The second cross action or claim over by the New York Central Railroad against Interstate is based upon a written sidetrack agreement of indemnity entered into by the predecessor owner of the property on the sidetrack and The Troy Union Railroad Company. The agreement was assigned to Interstate by the previous owner some time after the sale of the property. The extraordinary circumstance we have is that the Troy Union Railroad Company solely and without equivocation is named as the Railroad indemnified throughout the agreement without any reference by name or terminology to the New York Central or other railroads. The construction of indemnification agreements has been the source of much discussion in the Courts and I have had my own contact. Ruddy v. New York Central R. Co., D.C., 124 F.Supp. 470; Id., 2 Cir., 224 F.2d 96; Mostyn v. Delaware, L. & W.R. Co., 2 Cir., 160 F.2d 15 (N.Y. cases cited therein); Wanser v. Long Island R. Co., 2 Cir., 238 F.2d 467, supra; Dery v. Wyer, supra.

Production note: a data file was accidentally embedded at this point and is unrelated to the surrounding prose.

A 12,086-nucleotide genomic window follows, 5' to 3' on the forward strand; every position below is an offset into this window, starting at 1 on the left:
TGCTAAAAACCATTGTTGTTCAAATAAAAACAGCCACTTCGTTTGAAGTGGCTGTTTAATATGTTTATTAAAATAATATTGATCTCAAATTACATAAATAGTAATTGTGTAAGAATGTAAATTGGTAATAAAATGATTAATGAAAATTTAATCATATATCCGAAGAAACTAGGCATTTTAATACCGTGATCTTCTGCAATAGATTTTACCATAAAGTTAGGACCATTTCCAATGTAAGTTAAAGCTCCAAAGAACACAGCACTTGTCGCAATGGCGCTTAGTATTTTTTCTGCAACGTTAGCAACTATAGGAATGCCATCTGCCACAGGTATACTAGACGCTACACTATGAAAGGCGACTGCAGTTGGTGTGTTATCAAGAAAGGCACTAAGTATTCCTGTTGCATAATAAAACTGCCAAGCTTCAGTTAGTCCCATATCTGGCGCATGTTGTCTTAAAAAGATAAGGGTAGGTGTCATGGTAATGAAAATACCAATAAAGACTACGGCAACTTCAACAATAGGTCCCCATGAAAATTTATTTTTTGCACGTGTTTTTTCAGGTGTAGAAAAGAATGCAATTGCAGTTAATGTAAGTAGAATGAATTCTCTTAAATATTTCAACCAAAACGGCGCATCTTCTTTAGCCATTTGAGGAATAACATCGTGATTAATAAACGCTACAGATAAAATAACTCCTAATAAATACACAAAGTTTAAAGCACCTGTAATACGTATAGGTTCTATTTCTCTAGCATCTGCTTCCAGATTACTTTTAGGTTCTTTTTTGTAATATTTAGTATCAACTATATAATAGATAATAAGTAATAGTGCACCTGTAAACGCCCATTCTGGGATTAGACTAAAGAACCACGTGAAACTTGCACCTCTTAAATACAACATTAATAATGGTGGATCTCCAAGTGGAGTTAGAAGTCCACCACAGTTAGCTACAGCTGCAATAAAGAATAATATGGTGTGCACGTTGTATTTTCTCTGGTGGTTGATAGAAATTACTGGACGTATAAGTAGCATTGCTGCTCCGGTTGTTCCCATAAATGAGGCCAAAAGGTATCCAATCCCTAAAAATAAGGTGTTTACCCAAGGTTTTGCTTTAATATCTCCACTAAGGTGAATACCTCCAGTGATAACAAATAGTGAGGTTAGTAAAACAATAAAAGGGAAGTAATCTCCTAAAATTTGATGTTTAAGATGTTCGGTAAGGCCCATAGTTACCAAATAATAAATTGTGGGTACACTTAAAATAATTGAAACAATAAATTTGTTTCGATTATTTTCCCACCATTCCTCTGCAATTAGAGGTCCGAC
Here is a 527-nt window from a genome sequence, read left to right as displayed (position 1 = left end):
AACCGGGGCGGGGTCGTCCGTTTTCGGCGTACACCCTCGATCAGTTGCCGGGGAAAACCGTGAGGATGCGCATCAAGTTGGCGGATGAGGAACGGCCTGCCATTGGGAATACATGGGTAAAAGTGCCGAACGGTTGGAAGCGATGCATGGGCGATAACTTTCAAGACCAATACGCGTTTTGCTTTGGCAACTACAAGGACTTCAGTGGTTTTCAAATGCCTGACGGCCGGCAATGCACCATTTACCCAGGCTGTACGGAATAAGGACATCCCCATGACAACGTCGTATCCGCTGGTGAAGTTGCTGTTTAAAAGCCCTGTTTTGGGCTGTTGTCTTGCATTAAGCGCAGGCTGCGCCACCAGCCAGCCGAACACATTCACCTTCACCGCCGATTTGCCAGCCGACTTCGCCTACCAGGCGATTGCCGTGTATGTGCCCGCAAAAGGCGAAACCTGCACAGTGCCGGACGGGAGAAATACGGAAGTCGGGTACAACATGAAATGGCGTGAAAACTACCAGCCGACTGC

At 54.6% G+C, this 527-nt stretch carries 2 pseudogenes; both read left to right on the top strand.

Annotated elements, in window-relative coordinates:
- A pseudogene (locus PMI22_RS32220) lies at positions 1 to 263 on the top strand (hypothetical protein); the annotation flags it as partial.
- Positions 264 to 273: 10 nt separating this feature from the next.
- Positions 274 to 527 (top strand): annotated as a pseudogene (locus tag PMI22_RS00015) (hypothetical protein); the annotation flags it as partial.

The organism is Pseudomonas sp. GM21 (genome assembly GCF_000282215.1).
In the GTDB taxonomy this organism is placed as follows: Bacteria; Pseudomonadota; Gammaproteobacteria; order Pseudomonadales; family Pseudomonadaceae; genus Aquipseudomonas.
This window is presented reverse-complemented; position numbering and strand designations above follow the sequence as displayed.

The application of the theories of 'active' and 'passive' negligence should not enter into the area of contractual indemnity. Weyerhaeuser S.S. Co. v. Nacirema Operating Co., 355 U.S. 563, 569, 78 S. Ct. 438, 2 L. Ed. 2d 491. There are cases in other circuits where the indemnity agreement has been construed to indemnify completely instead of a sharing or contribution to any liability, but it seems to me there is reluctance to do so in this circuit if sharing can be construed by fair interpretation. In no case reported do we have the situation as here where a Railroad claims the benefit of such an agreement where its name does not appear. Deep Vein Coal Co. v. Chicago & E.I.R. Co., 7 Cir., 71 F.2d 963; Baltimore & Ohio R. Co. v. Alpha Portland Cement Co., 3 Cir., 218 F.2d 207; Booth-Kelly Lumber Co. v. Southern Pacific Co., 9 Cir., 183 F.2d 902, 20 A.L.R.2d 695; Atlantic Coast Line R. Co. v. Robertson, 4 Cir., 214 F.2d 746. The law of New York which must be applied is solicitous that in the interpretation which casts over the whole burden on the indemnitor there must be clear, unequivocal and explicit language to such effect. As Judge Learned Hand so colorfully put it in the Mostyn case, the purpose must be expressed beyond any peradventure of a doubt. To conclude simply, it is my feeling that if such restrictive and narrow interpretation is to be applied to the terms of the agreement, then equally so, the party or Railroad to be indemnified should also be set forth in such agreement 'beyond peradventure of doubt'. To me it would be a dangerous and extreme extension of a principle now carefully circumscribed by judicial decision to allow unnamed parties to benefit.